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The DICOM File Format is described by the American College of Radiology (ACR) and National Electrical Manufacturers Association (NEMA) in PS3.10 specification "Media Storage and File Format for Media Interchange", of the DICOM Standard. An illustration of the basic file structure can be seen below.
The header consists of a 128 byte File Preamble, followed by a 4 byte DICOM prefix. The header may or may not be included in the file.
128 bytes = ??? ???
4 bytes = 'D', 'I', 'C', 'M'
The DICOM Standard does not require any structure for the fixed size Preamble. It is not required to be structured as a DICOM Data Element with a Tag and a Length. It is intended to facilitate access to the images and other data in the DICOM file by providing compatibility with a number of commonly used computer image file formats.
a) If the File Preamble is not used by an Application Profile or a specific implementation, all 128 bytes shall be set to 00H. This is intended to facilitate the recognition that the Preamble is used when all 128 bytes are not set as specified above.
b) The File Preamble may for example contain information enabling a multi-media application to randomly access images stored in a DICOM Data Set. The same file can be accessed in two ways: by a multi-media application using the preamble and by a DICOM Application which ignores the preamble.
The four byte DICOM Prefix shall contain the character string "DICM" encoded as uppercase characters of the ISO 8859 G0 Character Repertoire. This four byte prefix is not structured as a DICOM Data Element with a Tag and a Length.
Each File shall contain a single Data Set representing a single SOP Instance related to a single SOP Class (and corresponding IOD).
Note: A file may contain more than a single 2D image frame as specific IODs may be defined to include multiple frames.
The Transfer Syntax used to encode the Data Set shall be the one identified by the Transfer Syntax UID of the DICOM File Meta Information.
Note: A DICOM Data Set does not include its total length. The end of the file indication provided by the DICOM File Service (see Section 8.4 of the DICOM Standard) is the only indication of the end of the Data Set.
The last Data Element of a Data Set may be Data Element (FFFC,FFFC) if padding of a Data Set is desired when a file is written. The Value of this Data Set Trailing Padding Data Element (FFFC,FFFC) has no significance and shall be ignored by all DICOM implementations reading this Data Set. File-set Readers or Updaters shall be able to process this Data Set Trailing Padding (FFFC,FFFC) either in the Data Set following the Meta Information or in Data Sets nested in a Sequence (See PS 3.5 of the DICOM Standard of the DICOM Standard).
A Data Set represents an instance of a real-world Information Object. A Data Set is constructed of Data Elements. Data Elements contain the encoded Values of Attributes of that object. The specific content and semantics of these Attributes are specified in Information Object Definitions (see PS 3.3 of the DICOM Standard). The construction, characteristics, and encoding of a Data Set and its Data Elements are discussed in PS 3.5 of the DICOM Standard. Pixel Data, Overlays, and Curves are Data Elements whose interpretation depends on other related elements.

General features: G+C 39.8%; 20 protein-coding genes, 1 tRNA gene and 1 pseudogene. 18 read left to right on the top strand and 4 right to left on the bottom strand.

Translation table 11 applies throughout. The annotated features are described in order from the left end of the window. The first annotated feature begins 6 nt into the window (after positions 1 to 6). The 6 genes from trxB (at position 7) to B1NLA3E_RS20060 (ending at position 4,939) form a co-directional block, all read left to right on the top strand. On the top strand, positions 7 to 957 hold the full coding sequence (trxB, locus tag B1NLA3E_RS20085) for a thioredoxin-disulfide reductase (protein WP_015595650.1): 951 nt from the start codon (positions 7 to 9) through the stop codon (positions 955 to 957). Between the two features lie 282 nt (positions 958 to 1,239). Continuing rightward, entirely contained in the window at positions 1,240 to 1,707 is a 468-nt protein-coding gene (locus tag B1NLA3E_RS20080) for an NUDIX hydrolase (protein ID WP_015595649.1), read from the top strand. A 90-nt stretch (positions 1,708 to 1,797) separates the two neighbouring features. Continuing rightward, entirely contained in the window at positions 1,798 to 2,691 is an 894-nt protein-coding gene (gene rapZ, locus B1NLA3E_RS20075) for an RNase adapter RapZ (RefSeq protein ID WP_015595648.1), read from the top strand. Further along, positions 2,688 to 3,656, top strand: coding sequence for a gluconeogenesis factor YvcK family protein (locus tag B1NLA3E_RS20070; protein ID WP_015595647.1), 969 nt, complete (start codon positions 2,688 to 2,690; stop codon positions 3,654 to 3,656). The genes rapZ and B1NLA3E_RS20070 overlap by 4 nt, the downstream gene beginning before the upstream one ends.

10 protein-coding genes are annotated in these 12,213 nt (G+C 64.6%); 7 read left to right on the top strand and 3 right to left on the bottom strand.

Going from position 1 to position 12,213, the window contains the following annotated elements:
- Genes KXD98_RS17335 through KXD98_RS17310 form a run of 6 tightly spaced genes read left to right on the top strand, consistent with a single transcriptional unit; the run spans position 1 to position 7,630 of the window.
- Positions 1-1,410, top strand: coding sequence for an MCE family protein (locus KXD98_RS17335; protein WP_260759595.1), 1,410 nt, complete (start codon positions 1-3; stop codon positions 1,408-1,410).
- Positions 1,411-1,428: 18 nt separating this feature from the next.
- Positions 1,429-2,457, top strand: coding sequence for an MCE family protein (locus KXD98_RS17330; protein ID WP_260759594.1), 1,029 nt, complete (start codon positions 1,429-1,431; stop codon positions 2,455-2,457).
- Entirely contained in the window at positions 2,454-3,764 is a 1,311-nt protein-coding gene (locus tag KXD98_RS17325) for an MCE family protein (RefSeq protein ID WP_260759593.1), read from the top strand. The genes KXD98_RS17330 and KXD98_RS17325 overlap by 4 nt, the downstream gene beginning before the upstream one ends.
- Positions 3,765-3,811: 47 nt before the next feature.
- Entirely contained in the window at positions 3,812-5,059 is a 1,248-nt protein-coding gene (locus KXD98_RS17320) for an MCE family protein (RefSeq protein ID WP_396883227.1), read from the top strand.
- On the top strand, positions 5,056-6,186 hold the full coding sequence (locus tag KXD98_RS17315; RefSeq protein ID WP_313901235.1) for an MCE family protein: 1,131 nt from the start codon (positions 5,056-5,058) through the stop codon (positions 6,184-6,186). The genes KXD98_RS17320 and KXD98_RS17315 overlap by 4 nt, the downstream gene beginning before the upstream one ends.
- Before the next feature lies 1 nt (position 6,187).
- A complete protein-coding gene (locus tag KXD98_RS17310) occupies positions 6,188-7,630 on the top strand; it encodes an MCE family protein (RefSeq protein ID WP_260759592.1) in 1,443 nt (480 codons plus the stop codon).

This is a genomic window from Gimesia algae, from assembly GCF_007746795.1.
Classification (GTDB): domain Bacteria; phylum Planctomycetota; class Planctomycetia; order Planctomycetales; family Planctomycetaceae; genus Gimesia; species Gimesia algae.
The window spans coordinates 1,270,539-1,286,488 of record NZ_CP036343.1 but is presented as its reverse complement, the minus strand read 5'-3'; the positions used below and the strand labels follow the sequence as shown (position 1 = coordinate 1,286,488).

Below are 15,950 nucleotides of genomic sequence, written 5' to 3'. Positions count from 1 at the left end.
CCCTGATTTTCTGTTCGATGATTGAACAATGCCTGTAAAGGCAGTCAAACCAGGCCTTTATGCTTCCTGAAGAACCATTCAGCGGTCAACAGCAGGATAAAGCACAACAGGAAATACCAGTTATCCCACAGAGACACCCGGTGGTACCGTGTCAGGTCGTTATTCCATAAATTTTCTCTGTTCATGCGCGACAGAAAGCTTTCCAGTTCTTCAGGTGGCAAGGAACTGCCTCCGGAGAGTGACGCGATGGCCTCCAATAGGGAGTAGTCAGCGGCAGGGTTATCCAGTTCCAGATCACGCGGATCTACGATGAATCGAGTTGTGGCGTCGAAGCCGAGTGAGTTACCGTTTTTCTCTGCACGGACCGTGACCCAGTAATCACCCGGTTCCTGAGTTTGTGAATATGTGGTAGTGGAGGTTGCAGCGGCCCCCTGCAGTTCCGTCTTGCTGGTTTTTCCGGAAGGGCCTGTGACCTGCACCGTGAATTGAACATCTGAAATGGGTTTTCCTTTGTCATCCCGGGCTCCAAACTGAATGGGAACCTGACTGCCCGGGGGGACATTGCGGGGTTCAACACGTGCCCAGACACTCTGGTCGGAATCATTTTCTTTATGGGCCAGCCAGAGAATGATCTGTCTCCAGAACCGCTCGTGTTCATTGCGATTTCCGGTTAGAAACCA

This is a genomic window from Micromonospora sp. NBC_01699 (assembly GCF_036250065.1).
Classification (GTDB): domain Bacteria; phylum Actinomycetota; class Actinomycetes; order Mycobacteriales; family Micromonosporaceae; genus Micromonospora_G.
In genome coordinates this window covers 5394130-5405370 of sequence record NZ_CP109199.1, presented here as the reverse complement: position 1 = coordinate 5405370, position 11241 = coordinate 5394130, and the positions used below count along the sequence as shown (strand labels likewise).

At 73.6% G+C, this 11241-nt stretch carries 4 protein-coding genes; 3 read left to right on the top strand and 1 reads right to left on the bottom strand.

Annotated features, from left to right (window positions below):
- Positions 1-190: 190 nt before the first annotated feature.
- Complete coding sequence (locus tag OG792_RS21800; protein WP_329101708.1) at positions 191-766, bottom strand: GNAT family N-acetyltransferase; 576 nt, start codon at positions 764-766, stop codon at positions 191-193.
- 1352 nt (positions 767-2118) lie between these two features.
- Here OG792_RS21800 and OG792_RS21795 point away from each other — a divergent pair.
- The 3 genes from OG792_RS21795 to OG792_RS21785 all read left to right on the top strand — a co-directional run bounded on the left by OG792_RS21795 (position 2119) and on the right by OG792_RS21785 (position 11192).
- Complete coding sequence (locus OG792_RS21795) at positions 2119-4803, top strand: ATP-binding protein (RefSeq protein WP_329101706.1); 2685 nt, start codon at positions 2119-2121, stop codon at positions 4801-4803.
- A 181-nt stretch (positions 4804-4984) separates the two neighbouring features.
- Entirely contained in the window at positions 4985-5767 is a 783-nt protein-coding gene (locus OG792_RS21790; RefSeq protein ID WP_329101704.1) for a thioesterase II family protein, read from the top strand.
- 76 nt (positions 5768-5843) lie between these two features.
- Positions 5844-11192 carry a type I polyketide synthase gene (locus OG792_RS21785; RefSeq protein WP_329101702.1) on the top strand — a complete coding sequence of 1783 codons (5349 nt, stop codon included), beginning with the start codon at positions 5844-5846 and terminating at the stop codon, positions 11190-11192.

A Data Element is uniquely identified by a Data Element Tag. The Data Elements in a Data Set shall be ordered by increasing Data Element Tag Number and shall occur at most once in a Data Set.
Note: A Data Element Tag may occur again within Nested Data Sets (see Section 7.5 – PS 3.5 of the DICOM Standard).
Two types of Data Elements are defined:
Standard Data Elements have an even Group Number that is not (0000,eeee), (0002,eeee), (0004,eeee), or (0006,eeee).
Note: Usage of these groups is reserved for DIMSE Commands (see PS 3.7 of the DICOM Standard) and DICOM File Formats.
Private Data Elements have an odd Group Number that is not (0001,eeee), (0003,eeee), (0005,eeee), (0007,eeee), or (FFFF,eeee). Private Data Elements are discussed further in Section 7.8 (PS 3.5 of the DICOM Standard).
Note: Although similar or related Data Elements often have the same Group Number; a Data Group does not convey any semantic meaning beginning with DICOM Version 3.0.
A Data Element shall have one of three structures. Two of these structures contain the VR of the Data Element (Explicit VR) but differ in the way their lengths are expressed, while the other structure does not contain the VR (Implicit VR). All three structures contain the Data Element Tag, Value Length and Value for the Data Element. For more information, refer to Data Element Structure.
Implicit and Explicit VR Data Elements shall not coexist in a Data Set and Data Sets nested within it (see Section 7.5 – PS 3.5 of the DICOM Standard). Whether a Data Set uses Explicit or Implicit VR, among other characteristics, is determined by the negotiated Transfer Syntax (see Section 10 and Annex A – PS 3.5).
Note: VRs are not contained in Data Elements when using DICOM Default Transfer Syntax (DICOM Implicit VR Little Endian Transfer Syntax).
Portions hereof reprinted with permission from the National Electrical Manufacturers Association ©Copyright 2014 by the National Electrical Manufacturers Association. All rights including translation into other languages, reserved under the Universal Copyright Convention, the Berne Convention or the Protection of Literacy and Artistic Works, and the International and Pan American Copyright Conventions.